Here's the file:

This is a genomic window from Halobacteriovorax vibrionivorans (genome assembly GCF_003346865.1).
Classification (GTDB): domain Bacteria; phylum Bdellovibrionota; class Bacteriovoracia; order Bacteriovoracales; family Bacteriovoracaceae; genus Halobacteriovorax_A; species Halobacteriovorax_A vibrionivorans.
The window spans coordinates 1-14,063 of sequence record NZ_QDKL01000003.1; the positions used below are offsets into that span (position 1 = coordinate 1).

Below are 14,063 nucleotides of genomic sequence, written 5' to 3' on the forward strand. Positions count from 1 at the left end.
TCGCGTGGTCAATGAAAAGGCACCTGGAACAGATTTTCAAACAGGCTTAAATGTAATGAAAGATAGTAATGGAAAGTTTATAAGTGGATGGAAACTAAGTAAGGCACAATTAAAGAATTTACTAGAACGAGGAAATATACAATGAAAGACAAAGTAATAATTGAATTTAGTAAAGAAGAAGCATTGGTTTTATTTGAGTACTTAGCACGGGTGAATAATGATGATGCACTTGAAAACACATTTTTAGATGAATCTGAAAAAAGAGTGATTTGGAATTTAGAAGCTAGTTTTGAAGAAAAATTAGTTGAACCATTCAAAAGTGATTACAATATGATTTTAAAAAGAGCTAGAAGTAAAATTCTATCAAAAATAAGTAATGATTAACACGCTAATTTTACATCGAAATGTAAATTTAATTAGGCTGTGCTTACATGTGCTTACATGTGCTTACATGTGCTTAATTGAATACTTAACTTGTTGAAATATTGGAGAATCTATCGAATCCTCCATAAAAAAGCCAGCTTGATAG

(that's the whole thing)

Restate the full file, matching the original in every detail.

This is a genomic window from Halobacteriovorax vibrionivorans (genome assembly GCF_003346865.1).
Classification (GTDB): domain Bacteria; phylum Bdellovibrionota; class Bacteriovoracia; order Bacteriovoracales; family Bacteriovoracaceae; genus Halobacteriovorax_A; species Halobacteriovorax_A vibrionivorans.
The window spans coordinates 1-14,063 of sequence record NZ_QDKL01000003.1; the positions used below are offsets into that span (position 1 = coordinate 1).

Below are 14,063 nucleotides of genomic sequence, written 5' to 3' on the forward strand. Positions count from 1 at the left end.
TCGCGTGGTCAATGAAAAGGCACCTGGAACAGATTTTCAAACAGGCTTAAATGTAATGAAAGATAGTAATGGAAAGTTTATAAGTGGATGGAAACTAAGTAAGGCACAATTAAAGAATTTACTAGAACGAGGAAATATACAATGAAAGACAAAGTAATAATTGAATTTAGTAAAGAAGAAGCATTGGTTTTATTTGAGTACTTAGCACGGGTGAATAATGATGATGCACTTGAAAACACATTTTTAGATGAATCTGAAAAAAGAGTGATTTGGAATTTAGAAGCTAGTTTTGAAGAAAAATTAGTTGAACCATTCAAAAGTGATTACAATATGATTTTAAAAAGAGCTAGAAGTAAAATTCTATCAAAAATAAGTAATGATTAACACGCTAATTTTACATCGAAATGTAAATTTAATTAGGCTGTGCTTACATGTGCTTACATGTGCTTACATGTGCTTAATTGAATACTTAACTTGTTGAAATATTGGAGAATCTATCGAATCCTCCATAAAAAAGCCAGCTTGATAG